Maybe they should call them "six-pointers."
After all, they call important games between division rivals in the NHL "four-pointers" – the suggestion being one team wins two points while the other loses a potential two points.
It's hardly pure math, but it does get the idea across that such games can carry great import once a playoff position is at stake.
But what about when Canadian teams face Canadian teams? Especially when they are in a battle for a rare chance at a championship.
Last season, only one of the seven Canadian teams, the Ottawa Senators, advanced beyond the first round of the playoffs. No Canadian team has reached the Stanley Cup final since the Vancouver Canucks in 2011. No Canadian team has won the Stanley Cup since the Montreal Canadiens in 1993.
Judging by what we've seen as teams near the 50-game mark, the 21-year drought isn't likely to be broken.
But, as Senators owner Eugene Melnyk put it earlier this week, if you just get to the playoffs "anything can happen."
To say the Sens are in tough is to put it lightly. The Eastern Conference has 16 teams battling for eight playoff spots. Going into Thursday's home game against the Canadiens – won 5-4 in overtime by the Habs in a sensationally fluctuating match – there were a stunning nine teams within six points of each other, covering playoff spots No. 5 (Toronto Maple Leafs, 53 points) through 13 (Carolina Hurricanes, 47 points).
Wedged in tighter than a rush-hour subway were Philadelphia Flyers (52 points), Washington Capitals (52), New York Rangers (51), Detroit Red Wings (50), Ottawa (50), New Jersey Devils (50) and Columbus Blue Jackets (48).
(Montreal's two-point overtime victory and Ottawa's one point Thursday merely add to the crunch.)
To potentially tighten matters further, Carolina, Columbus and Detroit all have games in hand when compared to their competitors for the two Eastern wild-card positions.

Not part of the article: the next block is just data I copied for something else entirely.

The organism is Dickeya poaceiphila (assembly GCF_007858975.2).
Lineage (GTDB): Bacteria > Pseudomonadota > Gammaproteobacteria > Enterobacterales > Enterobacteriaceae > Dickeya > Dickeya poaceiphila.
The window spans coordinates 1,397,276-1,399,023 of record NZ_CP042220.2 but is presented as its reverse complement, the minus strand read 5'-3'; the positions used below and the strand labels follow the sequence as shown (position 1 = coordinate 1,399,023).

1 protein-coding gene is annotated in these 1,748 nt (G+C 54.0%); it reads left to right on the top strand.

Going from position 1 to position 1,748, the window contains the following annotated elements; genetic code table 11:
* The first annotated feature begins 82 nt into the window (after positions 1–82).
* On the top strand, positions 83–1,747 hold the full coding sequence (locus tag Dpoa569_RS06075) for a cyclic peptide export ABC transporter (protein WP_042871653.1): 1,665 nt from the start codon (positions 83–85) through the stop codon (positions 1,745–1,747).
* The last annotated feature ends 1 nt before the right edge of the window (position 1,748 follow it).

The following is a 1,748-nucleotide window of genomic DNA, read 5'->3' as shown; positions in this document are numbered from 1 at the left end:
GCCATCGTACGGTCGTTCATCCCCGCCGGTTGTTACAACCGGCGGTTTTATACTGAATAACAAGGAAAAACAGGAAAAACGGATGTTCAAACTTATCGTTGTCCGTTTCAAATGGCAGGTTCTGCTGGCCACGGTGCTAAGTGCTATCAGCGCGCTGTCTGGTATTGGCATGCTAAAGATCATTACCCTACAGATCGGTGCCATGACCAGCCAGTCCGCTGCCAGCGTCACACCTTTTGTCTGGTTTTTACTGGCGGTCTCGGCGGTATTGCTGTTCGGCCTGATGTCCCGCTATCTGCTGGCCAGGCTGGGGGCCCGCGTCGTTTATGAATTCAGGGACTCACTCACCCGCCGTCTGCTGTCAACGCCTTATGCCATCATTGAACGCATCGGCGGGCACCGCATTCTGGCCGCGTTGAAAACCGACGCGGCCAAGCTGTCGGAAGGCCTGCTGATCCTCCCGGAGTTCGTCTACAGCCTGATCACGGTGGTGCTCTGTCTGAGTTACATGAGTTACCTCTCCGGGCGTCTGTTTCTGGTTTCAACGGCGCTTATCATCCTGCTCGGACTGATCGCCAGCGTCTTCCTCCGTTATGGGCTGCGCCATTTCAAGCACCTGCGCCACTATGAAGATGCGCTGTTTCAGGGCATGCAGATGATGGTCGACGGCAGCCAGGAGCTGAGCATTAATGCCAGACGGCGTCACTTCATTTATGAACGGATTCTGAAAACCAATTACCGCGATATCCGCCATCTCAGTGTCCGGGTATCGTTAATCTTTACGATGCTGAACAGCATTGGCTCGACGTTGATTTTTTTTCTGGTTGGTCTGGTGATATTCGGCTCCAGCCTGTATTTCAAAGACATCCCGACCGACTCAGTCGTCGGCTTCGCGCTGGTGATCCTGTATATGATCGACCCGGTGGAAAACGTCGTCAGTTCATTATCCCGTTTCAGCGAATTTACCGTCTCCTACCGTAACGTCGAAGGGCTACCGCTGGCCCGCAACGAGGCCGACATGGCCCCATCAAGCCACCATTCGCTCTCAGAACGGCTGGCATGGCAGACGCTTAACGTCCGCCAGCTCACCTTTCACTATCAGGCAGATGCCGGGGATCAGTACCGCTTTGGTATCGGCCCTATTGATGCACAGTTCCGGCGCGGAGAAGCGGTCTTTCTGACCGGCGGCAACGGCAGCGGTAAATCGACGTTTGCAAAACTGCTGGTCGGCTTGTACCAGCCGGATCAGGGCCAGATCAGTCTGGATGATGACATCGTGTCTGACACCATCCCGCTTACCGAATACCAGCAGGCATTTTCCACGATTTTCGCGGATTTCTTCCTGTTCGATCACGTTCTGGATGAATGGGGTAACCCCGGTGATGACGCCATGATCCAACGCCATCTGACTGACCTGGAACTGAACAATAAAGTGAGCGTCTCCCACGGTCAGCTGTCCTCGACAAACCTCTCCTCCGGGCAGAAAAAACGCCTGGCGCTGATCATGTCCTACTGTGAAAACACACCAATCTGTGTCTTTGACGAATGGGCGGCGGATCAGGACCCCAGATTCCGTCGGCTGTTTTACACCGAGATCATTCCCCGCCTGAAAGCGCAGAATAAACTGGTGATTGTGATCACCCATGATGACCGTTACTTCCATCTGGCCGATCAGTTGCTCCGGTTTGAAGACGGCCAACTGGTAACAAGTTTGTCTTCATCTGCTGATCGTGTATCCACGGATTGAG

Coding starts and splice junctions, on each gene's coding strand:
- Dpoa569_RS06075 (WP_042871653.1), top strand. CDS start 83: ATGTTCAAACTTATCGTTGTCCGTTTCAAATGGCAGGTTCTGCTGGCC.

With points so critical, no wonder one long-time NHL observer suggests Canadian teams should take turns losing to each other in overtime. That way the winner would get two points, a "real win," as opposed to a "shootout win," which could decide a wild-card spot, and the loser would still grab a potentially valuable one point.
And that, of course, is exactly what happened Thursday night in Ottawa.
The situation in the Western Conference is somewhat different, though could still tighten over the next 30-plus games. With only 14 teams battling for the eight playoff spots, it is mathematically easier, but the struggles of three of the four Canadian teams somewhat ease the pressure on the American hopefuls. As of Thursday morning, the bottom three spots were held by Winnipeg Jets (45 points), Calgary Flames (38) and Edmonton Oilers (35).
Still, the Canucks' seventh-place position (57 points) is no guarantee they will be in the postseason, not with the Minnesota Wild only two points back and Phoenix Coyotes six back with two games in hand as of Thursday.
No wonder the Senators some time ago removed the standings board that once graced the team's dressing area. Over the last few seasons, the race for those final two playoff spots have been as distracting to the players as they have been exciting for the fans.
Michel Therrien, head coach of the Canadiens, says there's no point in getting caught up in the standings in January. "It's a long season," he says. "We're not even close to the playoffs."
Ottawa captain Jason Spezza says he hasn't yet started to pay attention.
"If you do," he says, "one night, you'll have a heart attack and next night, you might jump four spots without playing a game.
"It's good, though. It's what [the league] wanted. It's competitive balance – especially with the wild card."
Spezza's teammate, Clarke MacArthur, thinks there is nothing quite so exciting as seeing multiple teams bunched up around the postseason-cutoff point. "You're on the back nine now," he says, "working your way toward the playoffs."
The Senators can only hope the analogy is an accidental one.
The last thing they want to start thinking about as the end of the season approaches, however slowly, is golf.
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